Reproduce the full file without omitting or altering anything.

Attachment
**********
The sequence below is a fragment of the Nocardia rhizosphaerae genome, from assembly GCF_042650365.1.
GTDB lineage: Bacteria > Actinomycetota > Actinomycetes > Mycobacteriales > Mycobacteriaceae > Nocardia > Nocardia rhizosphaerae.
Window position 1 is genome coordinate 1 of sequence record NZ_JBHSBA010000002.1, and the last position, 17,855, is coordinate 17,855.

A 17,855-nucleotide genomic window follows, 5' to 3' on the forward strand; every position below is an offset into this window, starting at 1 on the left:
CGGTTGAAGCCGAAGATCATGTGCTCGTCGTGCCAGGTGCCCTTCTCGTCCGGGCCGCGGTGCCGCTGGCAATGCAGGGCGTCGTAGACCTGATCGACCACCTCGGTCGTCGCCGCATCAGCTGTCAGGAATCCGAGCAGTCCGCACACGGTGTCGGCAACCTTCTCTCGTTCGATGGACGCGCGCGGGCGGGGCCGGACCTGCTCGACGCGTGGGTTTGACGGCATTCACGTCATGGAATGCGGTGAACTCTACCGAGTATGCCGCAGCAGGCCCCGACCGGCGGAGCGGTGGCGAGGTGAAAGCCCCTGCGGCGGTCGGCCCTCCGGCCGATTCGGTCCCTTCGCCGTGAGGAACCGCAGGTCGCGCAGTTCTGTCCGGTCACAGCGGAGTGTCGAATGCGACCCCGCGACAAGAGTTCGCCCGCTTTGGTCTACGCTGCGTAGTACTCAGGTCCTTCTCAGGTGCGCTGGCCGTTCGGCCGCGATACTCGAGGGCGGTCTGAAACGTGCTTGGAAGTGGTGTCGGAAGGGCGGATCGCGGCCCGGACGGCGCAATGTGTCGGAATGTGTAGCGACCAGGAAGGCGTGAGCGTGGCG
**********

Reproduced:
The sequence below is a fragment of the Nocardia rhizosphaerae genome, from assembly GCF_042650365.1.
GTDB lineage: Bacteria > Actinomycetota > Actinomycetes > Mycobacteriales > Mycobacteriaceae > Nocardia > Nocardia rhizosphaerae.
Window position 1 is genome coordinate 1 of sequence record NZ_JBHSBA010000002.1, and the last position, 17,855, is coordinate 17,855.

A 17,855-nucleotide genomic window follows, 5' to 3' on the forward strand; every position below is an offset into this window, starting at 1 on the left:
CGGTTGAAGCCGAAGATCATGTGCTCGTCGTGCCAGGTGCCCTTCTCGTCCGGGCCGCGGTGCCGCTGGCAATGCAGGGCGTCGTAGACCTGATCGACCACCTCGGTCGTCGCCGCATCAGCTGTCAGGAATCCGAGCAGTCCGCACACGGTGTCGGCAACCTTCTCTCGTTCGATGGACGCGCGCGGGCGGGGCCGGACCTGCTCGACGCGTGGGTTTGACGGCATTCACGTCATGGAATGCGGTGAACTCTACCGAGTATGCCGCAGCAGGCCCCGACCGGCGGAGCGGTGGCGAGGTGAAAGCCCCTGCGGCGGTCGGCCCTCCGGCCGATTCGGTCCCTTCGCCGTGAGGAACCGCAGGTCGCGCAGTTCTGTCCGGTCACAGCGGAGTGTCGAATGCGACCCCGCGACAAGAGTTCGCCCGCTTTGGTCTACGCTGCGTAGTACTCAGGTCCTTCTCAGGTGCGCTGGCCGTTCGGCCGCGATACTCGAGGGCGGTCTGAAACGTGCTTGGAAGTGGTGTCGGAAGGGCGGATCGCGGCCCGGACGGCGCAATGTGTCGGAATGTGTAGCGACCAGGAAGGCGTGAGCGTGGCG